On 5 May 1906 the N.N.C. as part of the force under Colonel Mansell, made a reconnaissance in force towards Cetewayo’s grave in the Nkandla Forest. On entering the forest the troops were fired upon and when descending Nkomo Hill by a precipitous route, the advance guard was attacked by a large number of Zulus. The main attack commenced at about 14h00 when the advance guard suddenly came upon 300 of Bambatha’s impi. Being heavily outnumbered they fired several volleys and retired on their supports.
The whole column then advanced about a mile, the Zulus simultaneously moving to within a few yards of the column and attacking. They were unable to withstand the fire levelled against them and fled, leaving some 55 dead on the field. The rearguard, of which the N.N.C. was part, also came under attack but the Zulus were steadily repulsed by the Durban Light Infantry and the Natal Naval Corps firing volleys and using Maxims.
Eventually the troops marched under sporadic fire for Fort Yolland which they reached at 23h30, having ben on their feet for eighteen hours. Subsequently the force encountered an enemy camp near the end of the Intati Valley, the whole force advancing to dislodge the rebels from their stronghold. The rebels were hiding in caves and among rocks making it difficult to reach them. The Natal Naval Corps had other things to keep them busy in addition to their fighting duties. It is noted that “the Gingindhlovu Convoy” consisted of 22 wagons and has only as escort two guns, 100 Navals and 30 Police. They were also used as a reserve party at Greytown.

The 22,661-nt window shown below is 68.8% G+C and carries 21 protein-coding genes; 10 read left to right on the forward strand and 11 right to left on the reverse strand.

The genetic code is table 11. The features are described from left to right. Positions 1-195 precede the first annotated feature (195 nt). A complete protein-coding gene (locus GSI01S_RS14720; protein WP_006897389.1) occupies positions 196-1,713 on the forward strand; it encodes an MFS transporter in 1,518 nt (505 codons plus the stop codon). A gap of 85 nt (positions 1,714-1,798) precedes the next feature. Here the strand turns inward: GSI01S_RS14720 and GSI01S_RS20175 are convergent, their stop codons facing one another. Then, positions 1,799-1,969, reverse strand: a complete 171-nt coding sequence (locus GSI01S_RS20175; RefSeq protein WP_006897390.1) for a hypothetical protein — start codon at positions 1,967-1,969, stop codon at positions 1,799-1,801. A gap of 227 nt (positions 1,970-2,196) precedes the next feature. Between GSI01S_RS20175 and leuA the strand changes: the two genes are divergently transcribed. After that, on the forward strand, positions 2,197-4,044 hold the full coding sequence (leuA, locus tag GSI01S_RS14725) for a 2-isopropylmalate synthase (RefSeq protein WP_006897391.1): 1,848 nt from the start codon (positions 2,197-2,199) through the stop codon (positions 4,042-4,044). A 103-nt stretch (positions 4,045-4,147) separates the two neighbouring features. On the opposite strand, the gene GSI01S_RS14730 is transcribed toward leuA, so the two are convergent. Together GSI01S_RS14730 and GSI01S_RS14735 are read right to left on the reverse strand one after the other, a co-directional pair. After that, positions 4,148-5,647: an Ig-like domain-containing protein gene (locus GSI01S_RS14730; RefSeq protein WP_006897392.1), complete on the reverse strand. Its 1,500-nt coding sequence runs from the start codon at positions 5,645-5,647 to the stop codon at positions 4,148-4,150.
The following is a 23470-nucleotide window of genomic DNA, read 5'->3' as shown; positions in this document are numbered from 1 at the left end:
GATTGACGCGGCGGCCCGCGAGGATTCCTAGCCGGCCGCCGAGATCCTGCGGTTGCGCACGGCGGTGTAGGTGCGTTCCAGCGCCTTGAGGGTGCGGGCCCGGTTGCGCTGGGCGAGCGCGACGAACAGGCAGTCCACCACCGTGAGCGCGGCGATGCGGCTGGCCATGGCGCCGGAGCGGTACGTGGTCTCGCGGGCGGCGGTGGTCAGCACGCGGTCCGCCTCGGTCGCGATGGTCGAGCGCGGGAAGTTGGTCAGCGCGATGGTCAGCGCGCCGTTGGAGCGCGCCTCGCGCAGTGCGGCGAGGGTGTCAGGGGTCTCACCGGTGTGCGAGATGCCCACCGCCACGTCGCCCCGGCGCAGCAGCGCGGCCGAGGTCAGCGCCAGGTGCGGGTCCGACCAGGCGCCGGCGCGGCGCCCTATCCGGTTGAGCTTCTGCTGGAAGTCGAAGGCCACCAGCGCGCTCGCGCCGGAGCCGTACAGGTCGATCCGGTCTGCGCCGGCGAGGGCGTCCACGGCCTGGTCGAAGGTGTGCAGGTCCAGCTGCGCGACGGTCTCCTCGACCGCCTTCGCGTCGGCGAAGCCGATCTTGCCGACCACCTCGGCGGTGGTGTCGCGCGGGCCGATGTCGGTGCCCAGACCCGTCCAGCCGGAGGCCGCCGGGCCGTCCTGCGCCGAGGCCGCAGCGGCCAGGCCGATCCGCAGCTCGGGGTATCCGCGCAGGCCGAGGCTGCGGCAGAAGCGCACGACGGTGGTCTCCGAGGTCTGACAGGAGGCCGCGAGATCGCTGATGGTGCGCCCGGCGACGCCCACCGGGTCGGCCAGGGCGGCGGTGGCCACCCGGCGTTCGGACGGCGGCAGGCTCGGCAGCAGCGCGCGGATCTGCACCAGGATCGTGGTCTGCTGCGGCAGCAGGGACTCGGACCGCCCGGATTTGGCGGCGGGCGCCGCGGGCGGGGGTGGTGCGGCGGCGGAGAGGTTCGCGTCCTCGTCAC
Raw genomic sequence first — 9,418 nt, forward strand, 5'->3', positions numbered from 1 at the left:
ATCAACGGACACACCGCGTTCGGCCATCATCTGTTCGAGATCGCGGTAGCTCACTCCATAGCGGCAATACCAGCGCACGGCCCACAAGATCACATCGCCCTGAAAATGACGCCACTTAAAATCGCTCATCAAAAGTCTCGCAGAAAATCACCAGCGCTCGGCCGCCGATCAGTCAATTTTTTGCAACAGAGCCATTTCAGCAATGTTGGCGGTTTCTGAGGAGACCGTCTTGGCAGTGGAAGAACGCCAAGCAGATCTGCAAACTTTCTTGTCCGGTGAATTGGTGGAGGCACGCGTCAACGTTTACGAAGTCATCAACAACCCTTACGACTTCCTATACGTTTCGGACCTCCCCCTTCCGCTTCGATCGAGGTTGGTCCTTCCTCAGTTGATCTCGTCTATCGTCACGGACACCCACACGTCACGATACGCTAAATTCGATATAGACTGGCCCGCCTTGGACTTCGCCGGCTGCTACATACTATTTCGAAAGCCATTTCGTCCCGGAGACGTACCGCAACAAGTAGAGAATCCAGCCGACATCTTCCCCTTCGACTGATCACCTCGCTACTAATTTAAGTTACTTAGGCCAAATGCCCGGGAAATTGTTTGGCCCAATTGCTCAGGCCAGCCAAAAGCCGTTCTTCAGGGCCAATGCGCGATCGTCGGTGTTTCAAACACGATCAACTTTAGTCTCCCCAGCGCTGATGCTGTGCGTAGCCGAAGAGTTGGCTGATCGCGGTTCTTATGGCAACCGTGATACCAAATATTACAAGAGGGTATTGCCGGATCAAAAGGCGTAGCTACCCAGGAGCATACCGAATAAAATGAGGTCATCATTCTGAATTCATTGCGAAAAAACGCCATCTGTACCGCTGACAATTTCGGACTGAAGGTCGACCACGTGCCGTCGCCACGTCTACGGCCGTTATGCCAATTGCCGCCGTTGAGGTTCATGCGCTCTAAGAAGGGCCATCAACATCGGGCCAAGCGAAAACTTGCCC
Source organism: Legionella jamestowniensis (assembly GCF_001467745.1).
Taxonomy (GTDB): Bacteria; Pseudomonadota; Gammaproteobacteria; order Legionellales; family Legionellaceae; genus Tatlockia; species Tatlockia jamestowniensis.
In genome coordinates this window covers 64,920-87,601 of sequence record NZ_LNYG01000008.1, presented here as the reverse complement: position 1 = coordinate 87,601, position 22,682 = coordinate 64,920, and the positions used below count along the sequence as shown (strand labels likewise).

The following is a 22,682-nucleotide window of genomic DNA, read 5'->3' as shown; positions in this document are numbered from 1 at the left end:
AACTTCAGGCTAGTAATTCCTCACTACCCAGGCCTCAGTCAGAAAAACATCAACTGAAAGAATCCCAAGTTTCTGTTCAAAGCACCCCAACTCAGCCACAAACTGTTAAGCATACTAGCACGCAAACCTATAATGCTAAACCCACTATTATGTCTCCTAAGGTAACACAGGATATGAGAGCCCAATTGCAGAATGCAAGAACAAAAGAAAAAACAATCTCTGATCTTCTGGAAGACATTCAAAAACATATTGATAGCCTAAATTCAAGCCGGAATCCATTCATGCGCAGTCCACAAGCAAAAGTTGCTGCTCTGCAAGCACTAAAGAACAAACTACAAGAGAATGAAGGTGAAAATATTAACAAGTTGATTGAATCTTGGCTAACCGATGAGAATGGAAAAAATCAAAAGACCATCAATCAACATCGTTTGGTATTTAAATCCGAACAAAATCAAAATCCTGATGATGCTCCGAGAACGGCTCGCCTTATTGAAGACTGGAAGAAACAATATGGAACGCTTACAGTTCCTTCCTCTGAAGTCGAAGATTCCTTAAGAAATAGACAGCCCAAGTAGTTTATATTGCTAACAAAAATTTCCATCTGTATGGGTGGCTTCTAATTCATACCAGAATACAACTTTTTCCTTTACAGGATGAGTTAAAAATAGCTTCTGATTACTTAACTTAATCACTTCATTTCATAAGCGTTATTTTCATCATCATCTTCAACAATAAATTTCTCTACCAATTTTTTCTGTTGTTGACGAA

Bambatha was killed on 10 June 1906 although the rebellion dragged on for several more months. The Natal Naval Corps suffered only one casualty – Hugh McColl Murchie – Thomas Murchie’s brother.
Seaman Thomas Murchie was awarded the Natal 1906 Medal (with clasp) for his role in the rebellion. The N.N.C. received a total of 203 medals of which 136 were with the 1906 clasp.
A montage of N.N.C. life at their base on Durban's Bluff circa 1910
The troubles over Murchie returned to civilian life but remained a member of the N.N.C. deciding to finally take leave of them, after 8 years and 2 months service, on 10 August 1912. On the same day he applied for the Colonial Auxiliary Forces Long Service Medal. The service requirement being met by combining the service he had with all the aforementioned outfits just amounting to the 20 years required. By the time of his resignation he was a Chief Steward with no. 31. The medal was awarded to him on 12 April 1913.